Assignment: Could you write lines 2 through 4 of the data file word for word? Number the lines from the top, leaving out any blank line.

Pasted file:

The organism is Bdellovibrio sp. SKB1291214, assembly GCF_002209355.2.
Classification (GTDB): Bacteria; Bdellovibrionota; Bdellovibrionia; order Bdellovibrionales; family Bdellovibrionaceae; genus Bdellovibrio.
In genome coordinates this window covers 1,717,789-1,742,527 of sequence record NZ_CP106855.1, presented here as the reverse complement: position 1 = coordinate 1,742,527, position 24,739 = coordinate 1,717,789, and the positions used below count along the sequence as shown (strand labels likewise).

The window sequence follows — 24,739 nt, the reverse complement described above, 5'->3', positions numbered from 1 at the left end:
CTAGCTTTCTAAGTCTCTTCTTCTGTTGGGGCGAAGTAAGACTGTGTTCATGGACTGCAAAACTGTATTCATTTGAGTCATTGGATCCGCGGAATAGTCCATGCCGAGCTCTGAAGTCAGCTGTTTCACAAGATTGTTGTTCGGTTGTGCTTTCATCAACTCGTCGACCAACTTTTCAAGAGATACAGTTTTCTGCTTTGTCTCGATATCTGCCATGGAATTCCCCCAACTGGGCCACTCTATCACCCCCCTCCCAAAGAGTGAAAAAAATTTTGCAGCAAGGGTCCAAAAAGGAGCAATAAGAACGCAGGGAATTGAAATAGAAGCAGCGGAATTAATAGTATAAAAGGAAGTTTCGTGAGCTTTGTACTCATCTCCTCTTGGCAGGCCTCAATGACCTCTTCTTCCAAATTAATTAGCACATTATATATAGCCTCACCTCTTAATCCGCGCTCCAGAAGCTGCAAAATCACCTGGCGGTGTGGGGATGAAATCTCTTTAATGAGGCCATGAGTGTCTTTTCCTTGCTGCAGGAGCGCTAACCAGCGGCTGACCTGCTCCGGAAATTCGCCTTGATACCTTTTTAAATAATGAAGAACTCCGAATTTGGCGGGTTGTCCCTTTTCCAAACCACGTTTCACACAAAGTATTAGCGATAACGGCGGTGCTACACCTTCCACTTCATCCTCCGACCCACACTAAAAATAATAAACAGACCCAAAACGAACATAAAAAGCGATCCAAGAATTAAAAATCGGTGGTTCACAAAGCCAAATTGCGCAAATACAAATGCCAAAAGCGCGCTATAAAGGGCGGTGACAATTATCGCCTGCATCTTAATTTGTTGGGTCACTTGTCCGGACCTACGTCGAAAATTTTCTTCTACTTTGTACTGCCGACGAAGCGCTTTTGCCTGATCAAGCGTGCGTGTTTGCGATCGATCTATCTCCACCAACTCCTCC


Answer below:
Classification (GTDB): Bacteria; Bdellovibrionota; Bdellovibrionia; order Bdellovibrionales; family Bdellovibrionaceae; genus Bdellovibrio.
In genome coordinates this window covers 1,717,789-1,742,527 of sequence record NZ_CP106855.1, presented here as the reverse complement: position 1 = coordinate 1,742,527, position 24,739 = coordinate 1,717,789, and the positions used below count along the sequence as shown (strand labels likewise).

The window sequence follows — 24,739 nt, the reverse complement described above, 5'->3', positions numbered from 1 at the left end: